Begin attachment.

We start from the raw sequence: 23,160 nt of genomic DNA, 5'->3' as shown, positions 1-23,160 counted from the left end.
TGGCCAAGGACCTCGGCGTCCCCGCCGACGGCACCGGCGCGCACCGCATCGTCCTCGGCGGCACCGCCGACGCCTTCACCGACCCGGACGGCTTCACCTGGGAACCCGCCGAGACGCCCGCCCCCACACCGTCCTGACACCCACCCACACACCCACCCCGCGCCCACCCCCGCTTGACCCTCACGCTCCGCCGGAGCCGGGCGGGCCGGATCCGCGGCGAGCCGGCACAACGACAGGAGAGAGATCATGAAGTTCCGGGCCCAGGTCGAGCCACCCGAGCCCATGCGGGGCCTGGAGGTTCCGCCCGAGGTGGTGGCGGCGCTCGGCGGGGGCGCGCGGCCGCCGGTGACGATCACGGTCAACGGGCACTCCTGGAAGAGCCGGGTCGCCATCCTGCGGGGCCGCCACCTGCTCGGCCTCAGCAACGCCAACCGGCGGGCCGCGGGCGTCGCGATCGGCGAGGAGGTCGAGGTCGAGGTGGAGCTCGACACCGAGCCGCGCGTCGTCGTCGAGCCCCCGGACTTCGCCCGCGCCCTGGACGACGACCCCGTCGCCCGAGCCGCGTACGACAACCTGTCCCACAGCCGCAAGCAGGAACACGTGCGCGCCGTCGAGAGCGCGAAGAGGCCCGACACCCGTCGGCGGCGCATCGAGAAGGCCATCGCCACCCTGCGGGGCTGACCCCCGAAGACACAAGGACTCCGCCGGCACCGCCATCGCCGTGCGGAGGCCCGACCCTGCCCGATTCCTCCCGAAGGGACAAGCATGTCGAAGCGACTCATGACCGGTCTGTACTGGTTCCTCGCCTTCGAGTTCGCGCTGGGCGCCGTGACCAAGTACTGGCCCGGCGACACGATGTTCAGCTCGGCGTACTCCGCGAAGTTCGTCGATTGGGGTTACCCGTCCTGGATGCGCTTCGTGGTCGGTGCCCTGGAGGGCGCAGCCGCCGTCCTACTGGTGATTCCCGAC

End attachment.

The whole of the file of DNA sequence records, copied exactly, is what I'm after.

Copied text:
We start from the raw sequence: 23,160 nt of genomic DNA, 5'->3' as shown, positions 1-23,160 counted from the left end.
TGGCCAAGGACCTCGGCGTCCCCGCCGACGGCACCGGCGCGCACCGCATCGTCCTCGGCGGCACCGCCGACGCCTTCACCGACCCGGACGGCTTCACCTGGGAACCCGCCGAGACGCCCGCCCCCACACCGTCCTGACACCCACCCACACACCCACCCCGCGCCCACCCCCGCTTGACCCTCACGCTCCGCCGGAGCCGGGCGGGCCGGATCCGCGGCGAGCCGGCACAACGACAGGAGAGAGATCATGAAGTTCCGGGCCCAGGTCGAGCCACCCGAGCCCATGCGGGGCCTGGAGGTTCCGCCCGAGGTGGTGGCGGCGCTCGGCGGGGGCGCGCGGCCGCCGGTGACGATCACGGTCAACGGGCACTCCTGGAAGAGCCGGGTCGCCATCCTGCGGGGCCGCCACCTGCTCGGCCTCAGCAACGCCAACCGGCGGGCCGCGGGCGTCGCGATCGGCGAGGAGGTCGAGGTCGAGGTGGAGCTCGACACCGAGCCGCGCGTCGTCGTCGAGCCCCCGGACTTCGCCCGCGCCCTGGACGACGACCCCGTCGCCCGAGCCGCGTACGACAACCTGTCCCACAGCCGCAAGCAGGAACACGTGCGCGCCGTCGAGAGCGCGAAGAGGCCCGACACCCGTCGGCGGCGCATCGAGAAGGCCATCGCCACCCTGCGGGGCTGACCCCCGAAGACACAAGGACTCCGCCGGCACCGCCATCGCCGTGCGGAGGCCCGACCCTGCCCGATTCCTCCCGAAGGGACAAGCATGTCGAAGCGACTCATGACCGGTCTGTACTGGTTCCTCGCCTTCGAGTTCGCGCTGGGCGCCGTGACCAAGTACTGGCCCGGCGACACGATGTTCAGCTCGGCGTACTCCGCGAAGTTCGTCGATTGGGGTTACCCGTCCTGGATGCGCTTCGTGGTCGGTGCCCTGGAGGGCGCAGCCGCCGTCCTACTGGTGATTCCCGAC